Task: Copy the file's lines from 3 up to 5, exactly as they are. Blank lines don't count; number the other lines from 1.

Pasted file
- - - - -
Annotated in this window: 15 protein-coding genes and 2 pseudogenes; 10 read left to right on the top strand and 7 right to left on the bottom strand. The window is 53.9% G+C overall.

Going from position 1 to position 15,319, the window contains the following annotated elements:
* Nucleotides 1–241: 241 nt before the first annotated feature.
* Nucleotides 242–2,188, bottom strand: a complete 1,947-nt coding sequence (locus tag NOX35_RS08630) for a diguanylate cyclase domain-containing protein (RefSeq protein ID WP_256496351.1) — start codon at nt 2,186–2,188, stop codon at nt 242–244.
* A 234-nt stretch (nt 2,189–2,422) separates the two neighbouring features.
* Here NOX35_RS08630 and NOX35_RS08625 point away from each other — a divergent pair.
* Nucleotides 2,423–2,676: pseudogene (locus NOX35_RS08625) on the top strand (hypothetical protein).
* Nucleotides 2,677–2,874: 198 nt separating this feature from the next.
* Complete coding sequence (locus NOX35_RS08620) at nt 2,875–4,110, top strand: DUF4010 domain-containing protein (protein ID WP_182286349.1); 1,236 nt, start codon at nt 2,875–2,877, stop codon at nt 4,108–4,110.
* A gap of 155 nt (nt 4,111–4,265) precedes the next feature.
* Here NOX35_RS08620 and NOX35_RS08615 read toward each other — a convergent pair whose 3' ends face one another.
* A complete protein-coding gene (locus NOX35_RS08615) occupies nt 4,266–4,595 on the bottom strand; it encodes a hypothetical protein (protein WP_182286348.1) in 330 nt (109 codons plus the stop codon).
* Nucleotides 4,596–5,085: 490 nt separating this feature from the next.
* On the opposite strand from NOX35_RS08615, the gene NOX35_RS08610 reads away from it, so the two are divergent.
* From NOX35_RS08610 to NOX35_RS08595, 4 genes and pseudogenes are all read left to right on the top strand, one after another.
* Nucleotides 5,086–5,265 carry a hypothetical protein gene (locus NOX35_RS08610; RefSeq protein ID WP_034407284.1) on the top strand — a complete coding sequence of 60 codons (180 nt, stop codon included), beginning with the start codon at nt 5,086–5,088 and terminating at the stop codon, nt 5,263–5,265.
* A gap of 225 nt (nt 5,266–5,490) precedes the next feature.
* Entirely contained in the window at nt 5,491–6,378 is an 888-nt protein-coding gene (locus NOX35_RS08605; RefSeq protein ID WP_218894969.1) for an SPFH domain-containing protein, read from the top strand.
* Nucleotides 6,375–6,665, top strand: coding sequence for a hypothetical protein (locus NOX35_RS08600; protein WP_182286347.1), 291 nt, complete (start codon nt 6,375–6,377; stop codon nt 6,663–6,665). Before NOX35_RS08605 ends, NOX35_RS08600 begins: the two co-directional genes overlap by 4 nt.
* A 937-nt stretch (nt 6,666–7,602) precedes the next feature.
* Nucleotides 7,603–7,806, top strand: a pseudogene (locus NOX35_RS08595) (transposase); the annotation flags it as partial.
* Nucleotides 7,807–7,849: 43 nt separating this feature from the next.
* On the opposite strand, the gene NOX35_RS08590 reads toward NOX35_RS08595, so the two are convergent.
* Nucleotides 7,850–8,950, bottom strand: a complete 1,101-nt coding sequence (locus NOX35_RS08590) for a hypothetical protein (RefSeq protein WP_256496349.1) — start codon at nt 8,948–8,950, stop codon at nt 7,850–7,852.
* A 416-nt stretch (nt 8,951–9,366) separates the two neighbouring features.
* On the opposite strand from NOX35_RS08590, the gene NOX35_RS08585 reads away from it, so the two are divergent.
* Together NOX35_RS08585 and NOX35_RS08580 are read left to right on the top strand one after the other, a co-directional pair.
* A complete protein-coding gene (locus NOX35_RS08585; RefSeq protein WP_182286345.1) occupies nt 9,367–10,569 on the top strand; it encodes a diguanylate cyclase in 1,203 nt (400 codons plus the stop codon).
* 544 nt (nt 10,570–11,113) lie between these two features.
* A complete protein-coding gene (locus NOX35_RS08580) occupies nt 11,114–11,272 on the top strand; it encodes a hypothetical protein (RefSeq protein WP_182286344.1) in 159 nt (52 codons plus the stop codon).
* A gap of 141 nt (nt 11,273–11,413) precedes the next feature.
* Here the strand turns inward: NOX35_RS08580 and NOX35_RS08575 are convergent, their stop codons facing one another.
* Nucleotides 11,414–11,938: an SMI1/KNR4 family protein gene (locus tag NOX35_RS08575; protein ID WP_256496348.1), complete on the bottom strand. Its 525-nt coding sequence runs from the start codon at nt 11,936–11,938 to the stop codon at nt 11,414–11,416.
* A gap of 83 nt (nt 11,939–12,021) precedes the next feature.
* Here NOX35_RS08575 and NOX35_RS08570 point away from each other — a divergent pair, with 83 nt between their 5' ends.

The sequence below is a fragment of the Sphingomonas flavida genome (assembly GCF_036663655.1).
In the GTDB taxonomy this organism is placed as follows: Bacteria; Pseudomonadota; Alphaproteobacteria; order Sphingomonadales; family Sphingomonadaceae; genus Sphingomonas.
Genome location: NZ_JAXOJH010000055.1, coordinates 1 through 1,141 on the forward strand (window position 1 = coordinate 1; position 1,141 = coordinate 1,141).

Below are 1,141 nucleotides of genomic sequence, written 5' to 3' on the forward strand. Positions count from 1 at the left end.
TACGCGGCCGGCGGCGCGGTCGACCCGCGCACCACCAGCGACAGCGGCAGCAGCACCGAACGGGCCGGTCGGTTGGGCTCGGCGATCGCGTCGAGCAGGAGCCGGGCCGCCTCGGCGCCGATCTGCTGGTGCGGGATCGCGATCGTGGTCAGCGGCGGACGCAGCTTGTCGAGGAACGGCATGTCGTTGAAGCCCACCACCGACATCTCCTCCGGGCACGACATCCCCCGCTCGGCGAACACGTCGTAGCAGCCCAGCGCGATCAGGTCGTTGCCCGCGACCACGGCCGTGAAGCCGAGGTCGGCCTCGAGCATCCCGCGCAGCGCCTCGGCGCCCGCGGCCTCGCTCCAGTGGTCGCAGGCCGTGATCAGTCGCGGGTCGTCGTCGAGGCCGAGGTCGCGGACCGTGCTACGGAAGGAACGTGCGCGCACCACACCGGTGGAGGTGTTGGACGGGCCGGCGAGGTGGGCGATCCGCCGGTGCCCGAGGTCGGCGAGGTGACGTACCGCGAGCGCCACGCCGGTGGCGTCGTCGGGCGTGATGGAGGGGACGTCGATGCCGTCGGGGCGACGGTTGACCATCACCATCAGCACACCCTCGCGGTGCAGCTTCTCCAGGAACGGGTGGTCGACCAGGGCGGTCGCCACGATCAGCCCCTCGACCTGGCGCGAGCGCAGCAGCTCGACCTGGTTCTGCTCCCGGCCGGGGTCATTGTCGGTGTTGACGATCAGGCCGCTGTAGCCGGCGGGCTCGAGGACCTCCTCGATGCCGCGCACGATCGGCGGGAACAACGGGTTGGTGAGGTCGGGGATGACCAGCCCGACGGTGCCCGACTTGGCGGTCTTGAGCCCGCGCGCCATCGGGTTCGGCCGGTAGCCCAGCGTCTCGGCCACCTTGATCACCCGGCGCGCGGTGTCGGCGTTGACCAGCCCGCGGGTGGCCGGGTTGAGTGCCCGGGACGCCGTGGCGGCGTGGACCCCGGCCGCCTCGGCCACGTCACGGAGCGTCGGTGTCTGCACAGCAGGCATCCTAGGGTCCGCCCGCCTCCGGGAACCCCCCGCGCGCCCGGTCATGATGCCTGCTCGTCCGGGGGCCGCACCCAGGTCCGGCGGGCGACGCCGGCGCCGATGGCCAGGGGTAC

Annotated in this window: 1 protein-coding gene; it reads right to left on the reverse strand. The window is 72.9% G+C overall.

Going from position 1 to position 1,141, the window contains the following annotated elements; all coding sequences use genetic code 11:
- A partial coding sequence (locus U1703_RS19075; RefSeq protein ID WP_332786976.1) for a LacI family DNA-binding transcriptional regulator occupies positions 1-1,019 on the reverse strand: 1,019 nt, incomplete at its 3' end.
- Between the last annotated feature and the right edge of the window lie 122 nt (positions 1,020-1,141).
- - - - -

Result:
* Nucleotides 1–241: 241 nt before the first annotated feature.
* Nucleotides 242–2,188, bottom strand: a complete 1,947-nt coding sequence (locus tag NOX35_RS08630) for a diguanylate cyclase domain-containing protein (RefSeq protein ID WP_256496351.1) — start codon at nt 2,186–2,188, stop codon at nt 242–244.
* A 234-nt stretch (nt 2,189–2,422) separates the two neighbouring features.